Role of domestic courts

International adjudication is a critical component in global governance. Numerous courts and tribunals exist both at the global or regional level to deal with the legal problems of today’s world, ranging from trade and investment to human rights violations. However, sadly, there are no such means of dispute resolution when it comes to environmental issues. It means the only available recourse is domestic courts where the event(s) giving rise to the environmental damage occurs.

Except for the rulings of the Dutch courts implicating the liability of public and private actors, few courts have adjudicated on climate problems of universal import. Despite the scant jurisprudence, a judicial dialogue is emerging where courts have relied on the judgments from other jurisdictions. It is evident from at least two recent rulings — of an environment court in New South Wales and a German constitutional court — where the judges based their reasonings mainly on the Dutch decision in Urgenda.

In the light of a growing gap between climate commitments and the projected fossil-fuel production of countries, the domestic courts must align their judicial policy with the global climate policy to hold multinationals accountable.

A similar development transpired in a (geographically) far east court, co-incidentally, on the day before the Hague court’s decree against Shell. In that, an Australian federal court found that the Australian minister for the environment owes a duty of care to the country’s young people to ensure that no injury is caused to them from dangerous climate change. Interestingly, while deciding this case, brought by a group of students against the minister’s approval of a coal mine project, the court reproduced earlier interpretations on the duty of care by the Dutch courts. Besides, the shareholders of the big oil, like Chevron and Exxon, have already started pushing the fossil industry to take more legitimate and measurable climate practices.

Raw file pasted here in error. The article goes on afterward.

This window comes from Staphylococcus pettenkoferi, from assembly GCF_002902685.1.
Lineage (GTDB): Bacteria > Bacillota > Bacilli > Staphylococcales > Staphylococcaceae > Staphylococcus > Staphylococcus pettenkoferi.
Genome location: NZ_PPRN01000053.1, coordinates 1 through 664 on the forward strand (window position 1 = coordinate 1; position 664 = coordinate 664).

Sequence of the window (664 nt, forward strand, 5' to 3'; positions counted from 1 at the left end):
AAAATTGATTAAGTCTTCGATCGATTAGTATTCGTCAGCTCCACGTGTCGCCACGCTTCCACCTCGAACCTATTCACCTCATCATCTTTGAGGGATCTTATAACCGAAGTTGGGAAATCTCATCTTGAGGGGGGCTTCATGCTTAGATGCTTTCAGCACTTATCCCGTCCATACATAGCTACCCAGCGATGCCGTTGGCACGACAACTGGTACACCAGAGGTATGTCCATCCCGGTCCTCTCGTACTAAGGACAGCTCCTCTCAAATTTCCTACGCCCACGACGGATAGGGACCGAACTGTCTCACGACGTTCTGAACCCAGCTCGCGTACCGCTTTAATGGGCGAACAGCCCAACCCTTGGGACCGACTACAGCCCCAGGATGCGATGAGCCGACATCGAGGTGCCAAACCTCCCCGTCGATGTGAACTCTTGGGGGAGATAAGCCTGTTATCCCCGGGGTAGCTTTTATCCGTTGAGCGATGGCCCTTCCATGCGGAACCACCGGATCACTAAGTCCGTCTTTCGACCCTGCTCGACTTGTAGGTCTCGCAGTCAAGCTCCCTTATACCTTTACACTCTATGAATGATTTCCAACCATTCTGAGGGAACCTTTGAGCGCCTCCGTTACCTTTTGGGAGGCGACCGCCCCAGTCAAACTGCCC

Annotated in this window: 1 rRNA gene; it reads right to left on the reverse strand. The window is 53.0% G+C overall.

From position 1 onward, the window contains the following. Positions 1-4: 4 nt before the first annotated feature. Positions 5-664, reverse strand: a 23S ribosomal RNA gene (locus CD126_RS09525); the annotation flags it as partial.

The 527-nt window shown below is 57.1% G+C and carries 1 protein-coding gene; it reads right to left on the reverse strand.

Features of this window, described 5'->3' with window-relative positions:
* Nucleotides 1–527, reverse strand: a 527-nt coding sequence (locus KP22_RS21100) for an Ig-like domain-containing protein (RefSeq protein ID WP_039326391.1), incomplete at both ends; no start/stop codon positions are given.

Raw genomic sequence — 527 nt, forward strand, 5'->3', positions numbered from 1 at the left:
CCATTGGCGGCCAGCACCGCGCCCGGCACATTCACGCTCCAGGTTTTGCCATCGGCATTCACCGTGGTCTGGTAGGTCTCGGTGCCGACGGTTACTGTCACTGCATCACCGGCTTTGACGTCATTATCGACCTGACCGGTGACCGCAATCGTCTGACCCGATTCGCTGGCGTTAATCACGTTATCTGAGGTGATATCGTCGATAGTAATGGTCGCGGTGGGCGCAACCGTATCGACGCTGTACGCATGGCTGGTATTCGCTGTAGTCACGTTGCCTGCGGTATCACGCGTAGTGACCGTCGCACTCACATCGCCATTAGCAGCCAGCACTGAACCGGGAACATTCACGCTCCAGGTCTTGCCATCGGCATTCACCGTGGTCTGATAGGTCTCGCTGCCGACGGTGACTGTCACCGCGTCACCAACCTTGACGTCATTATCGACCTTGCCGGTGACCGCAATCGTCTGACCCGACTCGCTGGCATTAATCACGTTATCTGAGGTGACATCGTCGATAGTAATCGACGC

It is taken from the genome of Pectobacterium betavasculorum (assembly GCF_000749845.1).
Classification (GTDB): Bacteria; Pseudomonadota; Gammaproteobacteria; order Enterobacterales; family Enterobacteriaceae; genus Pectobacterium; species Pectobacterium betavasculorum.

The possibility of establishing a direct responsibility on non-state actors along the lines of state responsibility to protect the environment is a clear signal to both government and corporate polluters across the globe. In all probability, more business enterprises will face similar trials in the coming days. The chances of India Inc. defending such legal claims also cannot be brushed aside, given the tenuous climate actions and the greenwashing tactics that the Indian businesses pursue.

Though the Shell group has already announced its intention to appeal this decision, an annulment of it is less likely, precisely due to the existing stance of the Netherlands’ Supreme Court on the responsibility to protect the environment. In the meantime, this is a win not just for the environmentalists but also for the science, policy, and international (soft) law regulating climate change.

This article was published in The Hindu Business Line

Views expressed by the author are personal and need not reflect or represent the views of Centre for Public Policy Research.

Dr Harisankar K Sathyapalan
Dr Harisankar K Sathyapalan
Dr Harisankar K Sathyapalan is Research Fellow (International Law and Dispute Settlement) with the CPPR Centre for Comparative Studies. He is currently Assistant Professor at the School of Legal Studies, Cochin University of Science and Technology (CUSAT), India. He holds a PhD (Faculty of Law, National University of Singapore) and an LLM (Indian Law Institute, New Delhi). Hari’s research interests include transnational commercial law, conflict of laws and international dispute resolution.